I think i finally got this one. The bounded region under consideration crosses over the domain of definition for both the $\arcsin(y)$ and $\arccos(y)$. The standard domain of definition for these functions is:

$-\frac{\pi}{2}\leq arcsin(y)\leq\frac{\pi}{2}\qquad0\leq\arccos(y)\leq\pi$

The way I finally realized what was happening here was by investigating the graph of the inverse functions on their standard domains and asking myself the following question:

How can I continuously extend the graph of these inverses to include the bounded region?

From this, one sees that multiplying the $\arcsin(y)$ by -1 and adding $\pi$ provides a continuous extension that covers the bounded region. Likewise for $\arccos(y)$ multiply by -1 and add $2\pi$. With this insight, the region can be broken into 3 subregions:

1) $\arcsin(y)\leq x\leq\pi-\arcsin(y)\qquad \frac{1}{\sqrt{2}}\leq y\leq1$

2) $\arccos(y)\leq x\leq\pi-\arcsin(y)\qquad \frac{-1}{\sqrt{2}}\leq y\leq\frac{1}{\sqrt{2}}$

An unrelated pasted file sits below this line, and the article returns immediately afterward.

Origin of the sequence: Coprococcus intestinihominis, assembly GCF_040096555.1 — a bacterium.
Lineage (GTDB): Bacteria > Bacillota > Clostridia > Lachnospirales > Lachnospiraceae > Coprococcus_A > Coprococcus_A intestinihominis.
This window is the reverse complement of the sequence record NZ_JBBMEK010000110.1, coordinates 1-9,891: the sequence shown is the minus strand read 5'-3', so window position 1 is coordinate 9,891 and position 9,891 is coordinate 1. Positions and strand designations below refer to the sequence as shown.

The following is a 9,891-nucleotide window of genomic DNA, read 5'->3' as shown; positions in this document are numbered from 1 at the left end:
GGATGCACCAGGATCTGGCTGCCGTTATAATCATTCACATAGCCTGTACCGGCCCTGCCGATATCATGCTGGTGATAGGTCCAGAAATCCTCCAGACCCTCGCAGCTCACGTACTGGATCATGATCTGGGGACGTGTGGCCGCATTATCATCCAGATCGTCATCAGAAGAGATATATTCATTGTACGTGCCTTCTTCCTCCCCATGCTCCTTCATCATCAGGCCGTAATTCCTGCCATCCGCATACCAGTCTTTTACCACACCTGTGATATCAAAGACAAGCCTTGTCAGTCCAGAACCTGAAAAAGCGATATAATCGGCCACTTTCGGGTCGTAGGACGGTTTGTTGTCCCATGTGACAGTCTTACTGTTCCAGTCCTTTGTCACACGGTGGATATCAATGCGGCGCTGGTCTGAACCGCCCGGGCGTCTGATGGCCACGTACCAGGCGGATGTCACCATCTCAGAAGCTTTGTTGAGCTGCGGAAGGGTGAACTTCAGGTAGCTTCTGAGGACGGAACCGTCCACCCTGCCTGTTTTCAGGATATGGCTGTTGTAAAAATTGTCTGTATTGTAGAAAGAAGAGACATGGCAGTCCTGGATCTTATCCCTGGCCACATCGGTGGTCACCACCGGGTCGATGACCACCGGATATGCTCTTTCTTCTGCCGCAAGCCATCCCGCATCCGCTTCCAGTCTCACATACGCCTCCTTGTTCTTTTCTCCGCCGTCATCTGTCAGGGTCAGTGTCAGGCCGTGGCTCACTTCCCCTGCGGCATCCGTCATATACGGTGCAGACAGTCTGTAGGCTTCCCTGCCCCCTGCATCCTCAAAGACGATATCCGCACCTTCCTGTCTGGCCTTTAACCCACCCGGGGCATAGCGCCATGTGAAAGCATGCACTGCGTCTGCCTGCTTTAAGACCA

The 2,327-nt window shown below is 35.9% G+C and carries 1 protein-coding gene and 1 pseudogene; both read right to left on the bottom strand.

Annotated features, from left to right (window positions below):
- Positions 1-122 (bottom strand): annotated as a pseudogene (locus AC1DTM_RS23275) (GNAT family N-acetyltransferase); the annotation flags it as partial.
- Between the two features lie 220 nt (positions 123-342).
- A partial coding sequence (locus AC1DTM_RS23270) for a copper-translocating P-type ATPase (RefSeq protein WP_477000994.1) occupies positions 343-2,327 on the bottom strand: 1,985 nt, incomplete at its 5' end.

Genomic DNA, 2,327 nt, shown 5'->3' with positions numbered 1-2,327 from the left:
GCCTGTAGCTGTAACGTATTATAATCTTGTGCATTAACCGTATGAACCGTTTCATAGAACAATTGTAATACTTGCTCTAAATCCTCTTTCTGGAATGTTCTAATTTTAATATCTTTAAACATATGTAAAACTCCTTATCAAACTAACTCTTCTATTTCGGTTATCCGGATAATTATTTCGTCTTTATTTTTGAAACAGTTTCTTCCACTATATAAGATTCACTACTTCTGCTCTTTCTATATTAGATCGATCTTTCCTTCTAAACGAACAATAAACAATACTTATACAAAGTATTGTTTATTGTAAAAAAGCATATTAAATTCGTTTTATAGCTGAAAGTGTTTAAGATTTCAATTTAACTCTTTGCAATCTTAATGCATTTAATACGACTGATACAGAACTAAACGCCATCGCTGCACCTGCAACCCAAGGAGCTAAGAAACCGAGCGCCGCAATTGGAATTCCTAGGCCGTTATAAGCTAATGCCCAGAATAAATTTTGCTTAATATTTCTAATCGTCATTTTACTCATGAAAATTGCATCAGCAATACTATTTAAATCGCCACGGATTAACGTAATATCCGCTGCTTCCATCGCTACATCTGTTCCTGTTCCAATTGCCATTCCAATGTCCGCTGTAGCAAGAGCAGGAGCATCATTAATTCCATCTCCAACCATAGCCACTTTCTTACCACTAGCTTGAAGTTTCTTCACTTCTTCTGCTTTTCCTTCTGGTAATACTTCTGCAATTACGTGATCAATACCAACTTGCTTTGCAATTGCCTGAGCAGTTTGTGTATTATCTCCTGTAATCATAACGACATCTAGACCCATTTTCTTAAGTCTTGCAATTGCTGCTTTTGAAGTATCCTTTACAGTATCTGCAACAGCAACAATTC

3) $\arccos(y)\leq x\leq2\pi-\arccos(y)\qquad -1\leq y\leq\frac{-1}{\sqrt{2}}$

The area of the bounded region follows from integrating over these 3 subregions.

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In integral 4, you have the lower limit of integration on $y$ greater than the upper limit of integration. This causes a multiplication by -1 of the area. For integral 5, arccos(y) is always less than $\pi$, so the inner integral has its limits of integration reversed from usual, again multipying area by -1. –  coffeemath Nov 1 '12 at 2:47
    
yeah, so in integral 4 you see the problem, in integral 5 the curve I am integrating up to is not $\arccos(y)$ but $2\pi-\arccos(y)$. This problem has been quite the struggle!! –  JEM Nov 1 '12 at 2:53
    
Does it work out now? I looked at the region and found it was somewhat simple in the $y$ direction, always needing only one "slice", but requiring I think three integrals, for the pieces above $1/\sqrt{2}$, below the negative of that, and in between. –  coffeemath Nov 1 '12 at 3:00
    
Yeah, using the 3 regions at the end of the post and integrating in the order $dxdy$ works out. Lower to higher outer limits of integration in all three cases. –  JEM Nov 1 '12 at 3:03